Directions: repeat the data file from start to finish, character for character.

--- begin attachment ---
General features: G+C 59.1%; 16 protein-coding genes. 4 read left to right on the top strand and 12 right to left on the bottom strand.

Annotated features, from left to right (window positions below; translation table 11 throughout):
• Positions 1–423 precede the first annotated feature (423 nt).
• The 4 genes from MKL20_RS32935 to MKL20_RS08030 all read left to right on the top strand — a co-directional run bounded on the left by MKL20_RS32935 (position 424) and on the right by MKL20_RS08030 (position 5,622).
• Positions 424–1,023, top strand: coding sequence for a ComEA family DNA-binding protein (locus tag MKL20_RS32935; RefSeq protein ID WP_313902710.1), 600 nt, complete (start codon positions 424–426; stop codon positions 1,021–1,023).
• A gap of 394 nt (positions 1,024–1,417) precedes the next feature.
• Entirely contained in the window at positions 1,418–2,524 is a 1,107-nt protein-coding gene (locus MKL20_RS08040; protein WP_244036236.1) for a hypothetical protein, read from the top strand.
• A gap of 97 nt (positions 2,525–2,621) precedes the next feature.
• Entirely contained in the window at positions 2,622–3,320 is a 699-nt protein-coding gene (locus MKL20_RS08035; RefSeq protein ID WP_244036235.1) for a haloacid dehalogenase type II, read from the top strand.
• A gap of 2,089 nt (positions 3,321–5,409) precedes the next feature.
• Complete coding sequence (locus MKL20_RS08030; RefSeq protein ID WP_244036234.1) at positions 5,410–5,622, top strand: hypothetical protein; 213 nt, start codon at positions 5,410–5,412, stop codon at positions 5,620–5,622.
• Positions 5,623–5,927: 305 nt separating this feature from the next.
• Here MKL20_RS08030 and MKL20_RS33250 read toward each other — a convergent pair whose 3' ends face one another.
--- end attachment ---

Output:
General features: G+C 59.1%; 16 protein-coding genes. 4 read left to right on the top strand and 12 right to left on the bottom strand.

Annotated features, from left to right (window positions below; translation table 11 throughout):
• Positions 1–423 precede the first annotated feature (423 nt).
• The 4 genes from MKL20_RS32935 to MKL20_RS08030 all read left to right on the top strand — a co-directional run bounded on the left by MKL20_RS32935 (position 424) and on the right by MKL20_RS08030 (position 5,622).
• Positions 424–1,023, top strand: coding sequence for a ComEA family DNA-binding protein (locus tag MKL20_RS32935; RefSeq protein ID WP_313902710.1), 600 nt, complete (start codon positions 424–426; stop codon positions 1,021–1,023).
• A gap of 394 nt (positions 1,024–1,417) precedes the next feature.
• Entirely contained in the window at positions 1,418–2,524 is a 1,107-nt protein-coding gene (locus MKL20_RS08040; protein WP_244036236.1) for a hypothetical protein, read from the top strand.
• A gap of 97 nt (positions 2,525–2,621) precedes the next feature.
• Entirely contained in the window at positions 2,622–3,320 is a 699-nt protein-coding gene (locus MKL20_RS08035; RefSeq protein ID WP_244036235.1) for a haloacid dehalogenase type II, read from the top strand.
• A gap of 2,089 nt (positions 3,321–5,409) precedes the next feature.
• Complete coding sequence (locus MKL20_RS08030; RefSeq protein ID WP_244036234.1) at positions 5,410–5,622, top strand: hypothetical protein; 213 nt, start codon at positions 5,410–5,412, stop codon at positions 5,620–5,622.
• Positions 5,623–5,927: 305 nt separating this feature from the next.
• Here MKL20_RS08030 and MKL20_RS33250 read toward each other — a convergent pair whose 3' ends face one another.